Published: December 11, 2012Category: review
When Leaps and Bounds Are Not Enough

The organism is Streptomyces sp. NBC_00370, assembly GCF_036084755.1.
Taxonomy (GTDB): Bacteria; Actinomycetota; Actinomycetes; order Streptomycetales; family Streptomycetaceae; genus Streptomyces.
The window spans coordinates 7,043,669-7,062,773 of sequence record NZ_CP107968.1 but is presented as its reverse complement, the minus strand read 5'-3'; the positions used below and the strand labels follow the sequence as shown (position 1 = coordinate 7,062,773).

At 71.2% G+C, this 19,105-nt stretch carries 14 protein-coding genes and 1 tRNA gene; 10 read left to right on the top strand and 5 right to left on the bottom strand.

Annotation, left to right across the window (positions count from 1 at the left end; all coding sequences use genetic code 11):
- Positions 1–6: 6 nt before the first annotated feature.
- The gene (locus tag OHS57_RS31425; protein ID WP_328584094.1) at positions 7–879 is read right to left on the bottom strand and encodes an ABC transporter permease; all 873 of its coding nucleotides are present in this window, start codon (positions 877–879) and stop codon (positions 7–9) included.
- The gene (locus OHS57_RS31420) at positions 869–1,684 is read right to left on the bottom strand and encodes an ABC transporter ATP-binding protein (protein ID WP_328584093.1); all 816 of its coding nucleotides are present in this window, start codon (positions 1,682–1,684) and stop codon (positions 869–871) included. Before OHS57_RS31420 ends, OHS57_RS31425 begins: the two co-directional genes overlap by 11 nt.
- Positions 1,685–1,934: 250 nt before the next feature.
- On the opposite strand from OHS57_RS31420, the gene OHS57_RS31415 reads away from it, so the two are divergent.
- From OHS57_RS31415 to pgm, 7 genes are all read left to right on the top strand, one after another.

By Rachel Straus NEW YORK -- The premiere of Another Night on Dec. 5 for the Alvin Ailey American Dance Theater signaled another big career stride for 35-year-old choreographer Kyle Abraham [MusicalAmerica.com’s New Artist of the Month in June, 2010]. Since his solo Inventing Pookie Jenkins was selected to be part of the New York City Center’s 2007 Fall for Dance Festival, Abraham has been racking up the dance world’s most coveted awards, fellowships, and commissions. Investigating gay, black, and urban themes has become Abraham’s choreographic raison d'être. And so expectations ran high for the New York-based choreographer’s first commission from the most prestigious and visible African-American dance company in the U.S. Yet Another Night, which is part of the Ailey company’s four and half-week annual City Center season, possessed little of Abraham’s lauded grit and topicality. Unlike Pavement, which premiered a month ago at Harlem Stages, Another Night explored neither race, aggression, nor a particular era. And unlike Pavement, which was loosely based on 1990s gang warfare and was performed by his well-rehearsed pick-up company, Another Night looked more sketched than choreographically developed or technically polished. Perhaps this had something to do with logistics. The work was made in two weeks and then shelved while the Ailey company recently toured Israel. Nevertheless, Another Night neatly fit into the current Ailey commissioning tradition, which asks (or implicitly asks) choreographers to make works that highlight the Ailey dancers’ miraculous physicality and their high-spirited approach to dancing. Another Night has both, employing Abraham’s signature moves: bent-knee leg jumps that pop up from the floor, complex, angular isolation of limbs, and swirling full-bodied phrases that appear to possess a relaxed execution. Yet Abraham’s id seems to have been at work when he titled his dance Another Night. Yes, the dance title refers to his chosen music, A Night in Tunisia (1942) by Dizzy Gillespie and Frank Paparelli as recorded by Art Blakely & The Jazz Messengers (1960). But it also intimates the business of making yet another dance, for yet another night of theater. The approximately 15-minute work for four women and six men opened with Jacqueline Green under a spotlight, surrounded by blue floodlights (thanks to Abraham lighting designer Dan Scully). Green, in a sapphire blue dress (costumes by Naoko Nagata), rolled her shoulder forward, which caused her arm to trace a rainbow-like arc. A very similar arm gesture, also done in silence, appeared at the beginning of Pavement, but when performed by Abraham himself, it embodied a spirit of strange, sad, hopefulness. Here it looked like a nonchalant preamble. Another moment from Pavement involved a male dancer walking on stage chomping chips. The comedic segment fit with the setting of Pavement: a basketball court in an urban landscape, where the dancers prowled and played. In Another Night, the huge bag of chips that the Ailey dancer carried on stage looked like a product placement. Because the chips didn’t have a thing to do with Gillespie’s Tunisia, it begged thequestion of where the piece was supposed to have been set. Abraham’s vagueness toward place was further magnified by the work’s overall ambiguity. There were sections featuring pure dance (often done in unison) and others featuring vernacular dancing (that looked improvised). In the latter, the dancers jived, strutted, and break-danced like they were in an after-hours club. However, one segment never connected to the next. The dancers’ relationships to each other were also unclear. A duet for Jamar Roberts and Jacqueline Green did, momentarily, promise something personal. Green strutted in invisible heels in front of a mesmerized Roberts. Then she broke into a street dance and Roberts joined her. Their stationary flirting was quirky and cute, but their subsequent leaping phrase, done apart from each other, merely showcased their beautiful elevation. It had nothing to do with the notion that they had bonded. Another Night ended as it began, with Green performing the rainbow-arc arm gesture, a leg kick back, and a full-body swirl. Then she walked toward the back of the ever-darkening stage with a nonchalance that spoke of another night lived physically but not memorably. The evening began with Alvin Ailey’s Memoria (1979). Created in homage to Joyce Trisler, a woman who danced in Ailey’s first company, founded her own modern dance troupe, and died too young (age 45). Performing the Trisler role was veteran Ailey dancer Linda Celeste Sims, who delivered Trisler’s tripartite personality: sassy lady, spiritual goddess, and the mother to a multiplicity of dancers. They came in the second half of the ballet in the form 27 Ailey School students, costumed first in nude unitards and briefs and then in candy color tights and T-shirts. The campy elegiac tone of Keith Jarrett’s Runes matched Ailey’s repetitive choreography of multiple arabesques--about one every eight counts. Memoria is no masterpiece, but it fits neatly into the heroically danced and spiritually driven Ailey repertory, which this year is under the mantle of the new artistic director, Robert Battle. Also on the program was Camille A. Brown’s The Evolution of a Secured Feminine (2007). Rachael McLaren boldly realized this witty female character study -- set to songs recorded by jazz greats Ella Fitzgerald, Betty Carter, and Nancy Wilson -- about dealing, among other things, with one’s man. The evening ended with the company’s signature work Revelations (1960), in which Renee Robinson rocked the house. The only current company dancer handpicked by the late Alvin Ailey, Robinson never dances just the steps. She dances conflict and control, joy and exasperation. She doesn’t have the new Ailey dancers’ ballet-lithe physicality. She’s got something much better: charisma and character. Musical America Worldwide